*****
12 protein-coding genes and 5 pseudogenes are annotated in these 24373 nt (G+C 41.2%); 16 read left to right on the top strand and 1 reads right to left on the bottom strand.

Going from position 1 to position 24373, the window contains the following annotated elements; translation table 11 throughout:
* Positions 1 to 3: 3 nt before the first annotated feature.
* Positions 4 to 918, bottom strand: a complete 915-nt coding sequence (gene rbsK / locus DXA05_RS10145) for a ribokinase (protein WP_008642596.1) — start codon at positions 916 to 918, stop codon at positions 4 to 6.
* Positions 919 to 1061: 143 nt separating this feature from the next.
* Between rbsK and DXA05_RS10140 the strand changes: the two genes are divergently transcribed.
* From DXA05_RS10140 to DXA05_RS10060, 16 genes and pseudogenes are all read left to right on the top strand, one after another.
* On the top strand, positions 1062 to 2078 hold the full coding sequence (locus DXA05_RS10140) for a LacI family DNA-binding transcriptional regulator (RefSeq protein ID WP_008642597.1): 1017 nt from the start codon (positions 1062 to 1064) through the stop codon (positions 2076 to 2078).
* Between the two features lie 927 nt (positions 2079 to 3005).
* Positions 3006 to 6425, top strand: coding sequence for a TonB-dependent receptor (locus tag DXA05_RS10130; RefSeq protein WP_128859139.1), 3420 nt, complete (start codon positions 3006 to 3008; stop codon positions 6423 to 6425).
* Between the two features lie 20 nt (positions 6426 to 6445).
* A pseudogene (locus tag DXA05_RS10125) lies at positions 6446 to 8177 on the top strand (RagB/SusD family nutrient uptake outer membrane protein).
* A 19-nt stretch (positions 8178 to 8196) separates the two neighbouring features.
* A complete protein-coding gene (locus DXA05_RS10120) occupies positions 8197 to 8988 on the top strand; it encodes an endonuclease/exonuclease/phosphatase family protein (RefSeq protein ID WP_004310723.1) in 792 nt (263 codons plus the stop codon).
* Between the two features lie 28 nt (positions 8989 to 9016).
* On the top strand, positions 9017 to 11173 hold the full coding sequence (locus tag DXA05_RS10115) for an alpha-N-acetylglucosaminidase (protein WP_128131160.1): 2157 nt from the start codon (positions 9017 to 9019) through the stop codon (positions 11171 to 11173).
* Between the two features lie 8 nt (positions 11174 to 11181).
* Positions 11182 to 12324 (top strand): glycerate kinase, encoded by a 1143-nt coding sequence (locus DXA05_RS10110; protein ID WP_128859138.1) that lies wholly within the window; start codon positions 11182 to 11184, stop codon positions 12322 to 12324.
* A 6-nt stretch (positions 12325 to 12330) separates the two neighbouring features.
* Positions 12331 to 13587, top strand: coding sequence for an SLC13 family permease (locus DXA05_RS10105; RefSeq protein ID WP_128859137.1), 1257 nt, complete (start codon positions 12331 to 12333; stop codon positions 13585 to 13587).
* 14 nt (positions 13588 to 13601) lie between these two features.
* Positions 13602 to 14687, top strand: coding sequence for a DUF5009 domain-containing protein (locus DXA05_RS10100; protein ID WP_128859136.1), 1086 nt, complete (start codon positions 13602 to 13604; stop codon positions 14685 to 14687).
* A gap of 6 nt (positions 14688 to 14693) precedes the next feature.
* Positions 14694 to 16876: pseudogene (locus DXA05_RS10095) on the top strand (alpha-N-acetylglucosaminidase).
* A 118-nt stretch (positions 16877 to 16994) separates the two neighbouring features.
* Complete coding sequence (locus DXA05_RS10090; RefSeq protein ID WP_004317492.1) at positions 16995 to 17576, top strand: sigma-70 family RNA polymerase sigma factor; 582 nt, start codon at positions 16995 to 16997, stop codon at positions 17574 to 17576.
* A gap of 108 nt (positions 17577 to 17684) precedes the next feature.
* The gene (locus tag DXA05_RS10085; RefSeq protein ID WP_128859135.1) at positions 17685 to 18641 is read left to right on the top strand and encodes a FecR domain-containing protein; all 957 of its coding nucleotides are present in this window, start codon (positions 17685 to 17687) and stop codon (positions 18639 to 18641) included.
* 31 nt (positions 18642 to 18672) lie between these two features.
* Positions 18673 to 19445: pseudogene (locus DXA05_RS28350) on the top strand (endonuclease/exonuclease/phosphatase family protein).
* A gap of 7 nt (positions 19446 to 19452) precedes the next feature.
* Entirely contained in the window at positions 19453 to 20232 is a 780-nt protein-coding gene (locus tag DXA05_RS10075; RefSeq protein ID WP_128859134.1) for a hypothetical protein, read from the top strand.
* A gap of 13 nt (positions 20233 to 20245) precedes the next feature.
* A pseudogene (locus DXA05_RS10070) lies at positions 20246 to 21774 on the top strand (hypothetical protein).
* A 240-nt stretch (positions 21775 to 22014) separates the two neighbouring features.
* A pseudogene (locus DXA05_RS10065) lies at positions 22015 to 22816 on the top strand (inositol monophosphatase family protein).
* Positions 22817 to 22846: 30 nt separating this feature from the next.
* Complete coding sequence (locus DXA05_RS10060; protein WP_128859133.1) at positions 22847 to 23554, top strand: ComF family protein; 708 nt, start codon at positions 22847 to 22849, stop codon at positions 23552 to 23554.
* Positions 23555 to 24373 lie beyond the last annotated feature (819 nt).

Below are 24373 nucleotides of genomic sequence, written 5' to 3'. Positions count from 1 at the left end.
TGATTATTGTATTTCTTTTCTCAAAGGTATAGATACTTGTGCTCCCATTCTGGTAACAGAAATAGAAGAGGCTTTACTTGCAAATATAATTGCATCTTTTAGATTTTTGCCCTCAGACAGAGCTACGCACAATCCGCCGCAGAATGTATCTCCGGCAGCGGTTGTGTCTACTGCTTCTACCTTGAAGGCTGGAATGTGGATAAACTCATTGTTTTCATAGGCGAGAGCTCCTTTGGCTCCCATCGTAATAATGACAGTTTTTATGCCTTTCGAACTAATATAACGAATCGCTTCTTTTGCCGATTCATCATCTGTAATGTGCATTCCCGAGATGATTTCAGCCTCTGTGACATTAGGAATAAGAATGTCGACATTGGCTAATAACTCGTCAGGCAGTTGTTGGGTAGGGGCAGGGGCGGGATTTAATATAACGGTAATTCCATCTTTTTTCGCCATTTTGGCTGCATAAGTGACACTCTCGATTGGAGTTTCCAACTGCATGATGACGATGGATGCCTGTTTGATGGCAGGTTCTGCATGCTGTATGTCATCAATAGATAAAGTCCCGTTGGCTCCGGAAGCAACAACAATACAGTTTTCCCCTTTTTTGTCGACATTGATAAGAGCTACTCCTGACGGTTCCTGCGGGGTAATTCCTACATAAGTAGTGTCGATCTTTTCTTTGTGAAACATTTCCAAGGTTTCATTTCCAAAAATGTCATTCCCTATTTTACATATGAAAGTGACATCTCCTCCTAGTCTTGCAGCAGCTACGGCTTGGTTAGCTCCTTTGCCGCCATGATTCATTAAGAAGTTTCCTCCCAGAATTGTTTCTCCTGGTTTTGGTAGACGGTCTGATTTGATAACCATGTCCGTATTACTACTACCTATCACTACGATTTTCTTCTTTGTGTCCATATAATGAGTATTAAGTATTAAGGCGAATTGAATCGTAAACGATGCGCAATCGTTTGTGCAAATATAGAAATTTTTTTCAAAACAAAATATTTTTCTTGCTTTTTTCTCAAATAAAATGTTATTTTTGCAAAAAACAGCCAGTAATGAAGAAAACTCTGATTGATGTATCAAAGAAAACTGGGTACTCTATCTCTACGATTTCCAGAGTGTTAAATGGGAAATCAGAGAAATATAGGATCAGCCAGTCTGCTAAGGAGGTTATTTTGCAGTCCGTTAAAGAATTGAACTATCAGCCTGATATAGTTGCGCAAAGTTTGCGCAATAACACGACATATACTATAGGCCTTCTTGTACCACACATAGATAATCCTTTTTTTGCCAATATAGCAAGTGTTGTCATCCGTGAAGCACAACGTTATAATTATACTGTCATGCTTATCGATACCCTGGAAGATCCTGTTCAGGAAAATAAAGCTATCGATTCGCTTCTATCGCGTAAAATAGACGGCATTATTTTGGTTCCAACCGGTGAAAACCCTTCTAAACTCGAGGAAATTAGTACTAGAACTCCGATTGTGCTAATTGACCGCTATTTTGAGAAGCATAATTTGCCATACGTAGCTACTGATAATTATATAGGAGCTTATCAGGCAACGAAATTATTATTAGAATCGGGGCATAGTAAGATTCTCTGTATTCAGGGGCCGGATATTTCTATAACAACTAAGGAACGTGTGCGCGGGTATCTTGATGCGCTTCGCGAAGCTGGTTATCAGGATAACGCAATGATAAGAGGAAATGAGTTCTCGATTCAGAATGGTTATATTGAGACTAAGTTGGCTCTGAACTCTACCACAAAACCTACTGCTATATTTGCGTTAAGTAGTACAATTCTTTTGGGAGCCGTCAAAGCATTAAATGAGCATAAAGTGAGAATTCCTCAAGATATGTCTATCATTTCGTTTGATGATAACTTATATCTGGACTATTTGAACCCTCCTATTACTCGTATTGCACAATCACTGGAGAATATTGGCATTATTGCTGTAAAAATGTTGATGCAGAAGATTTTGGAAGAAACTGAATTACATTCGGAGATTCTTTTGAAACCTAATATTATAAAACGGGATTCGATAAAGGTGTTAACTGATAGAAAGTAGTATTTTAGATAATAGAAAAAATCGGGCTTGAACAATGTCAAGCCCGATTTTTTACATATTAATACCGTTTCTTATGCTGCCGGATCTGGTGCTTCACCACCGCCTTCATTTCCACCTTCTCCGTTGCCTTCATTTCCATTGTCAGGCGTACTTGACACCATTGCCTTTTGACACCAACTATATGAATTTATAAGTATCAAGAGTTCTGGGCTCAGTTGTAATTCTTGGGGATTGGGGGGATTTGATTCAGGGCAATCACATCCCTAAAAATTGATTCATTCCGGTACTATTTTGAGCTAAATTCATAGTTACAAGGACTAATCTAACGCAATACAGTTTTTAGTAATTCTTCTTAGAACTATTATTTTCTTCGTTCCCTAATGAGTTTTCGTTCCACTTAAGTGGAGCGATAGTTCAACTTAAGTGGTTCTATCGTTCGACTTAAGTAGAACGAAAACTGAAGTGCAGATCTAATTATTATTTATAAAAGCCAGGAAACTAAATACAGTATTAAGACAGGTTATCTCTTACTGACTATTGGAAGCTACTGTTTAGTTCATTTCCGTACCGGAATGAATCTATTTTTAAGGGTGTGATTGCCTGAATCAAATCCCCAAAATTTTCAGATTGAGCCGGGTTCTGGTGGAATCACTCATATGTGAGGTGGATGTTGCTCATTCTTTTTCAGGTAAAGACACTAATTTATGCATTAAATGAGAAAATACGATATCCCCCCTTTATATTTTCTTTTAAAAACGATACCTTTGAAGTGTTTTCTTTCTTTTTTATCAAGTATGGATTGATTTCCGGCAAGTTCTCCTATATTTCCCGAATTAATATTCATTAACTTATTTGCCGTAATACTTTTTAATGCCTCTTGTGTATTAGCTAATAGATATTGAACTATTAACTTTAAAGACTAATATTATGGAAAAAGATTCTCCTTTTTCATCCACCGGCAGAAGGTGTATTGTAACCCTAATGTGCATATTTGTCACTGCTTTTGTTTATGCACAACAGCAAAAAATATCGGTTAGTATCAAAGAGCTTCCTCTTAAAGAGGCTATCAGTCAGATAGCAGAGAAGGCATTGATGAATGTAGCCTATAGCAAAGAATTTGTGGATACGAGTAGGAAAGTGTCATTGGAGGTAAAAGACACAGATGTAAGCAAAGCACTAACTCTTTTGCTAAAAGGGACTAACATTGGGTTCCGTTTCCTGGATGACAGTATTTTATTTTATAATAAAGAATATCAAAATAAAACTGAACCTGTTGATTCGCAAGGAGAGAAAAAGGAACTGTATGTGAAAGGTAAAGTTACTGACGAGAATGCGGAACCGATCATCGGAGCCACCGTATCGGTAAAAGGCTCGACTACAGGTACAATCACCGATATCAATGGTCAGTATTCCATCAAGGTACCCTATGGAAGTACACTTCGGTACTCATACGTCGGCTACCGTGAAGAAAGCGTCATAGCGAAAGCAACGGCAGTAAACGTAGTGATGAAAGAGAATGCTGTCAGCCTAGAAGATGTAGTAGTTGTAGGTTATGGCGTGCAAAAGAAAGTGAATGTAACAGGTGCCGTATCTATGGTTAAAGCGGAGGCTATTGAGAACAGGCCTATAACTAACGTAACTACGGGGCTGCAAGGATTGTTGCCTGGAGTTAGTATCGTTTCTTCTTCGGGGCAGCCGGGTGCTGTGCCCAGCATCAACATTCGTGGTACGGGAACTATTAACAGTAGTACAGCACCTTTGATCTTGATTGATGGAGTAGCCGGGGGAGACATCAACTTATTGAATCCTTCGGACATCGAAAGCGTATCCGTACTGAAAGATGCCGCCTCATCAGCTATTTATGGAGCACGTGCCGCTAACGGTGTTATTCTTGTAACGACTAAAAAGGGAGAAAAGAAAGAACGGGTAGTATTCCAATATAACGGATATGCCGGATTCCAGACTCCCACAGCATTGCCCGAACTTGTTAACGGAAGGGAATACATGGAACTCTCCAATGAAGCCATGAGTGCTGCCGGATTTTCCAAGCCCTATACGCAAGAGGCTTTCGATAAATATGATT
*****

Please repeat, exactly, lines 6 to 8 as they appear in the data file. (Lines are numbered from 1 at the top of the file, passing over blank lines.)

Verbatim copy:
* Between rbsK and DXA05_RS10140 the strand changes: the two genes are divergently transcribed.
* From DXA05_RS10140 to DXA05_RS10060, 16 genes and pseudogenes are all read left to right on the top strand, one after another.
* On the top strand, positions 1062 to 2078 hold the full coding sequence (locus DXA05_RS10140) for a LacI family DNA-binding transcriptional regulator (RefSeq protein ID WP_008642597.1): 1017 nt from the start codon (positions 1062 to 1064) through the stop codon (positions 2076 to 2078).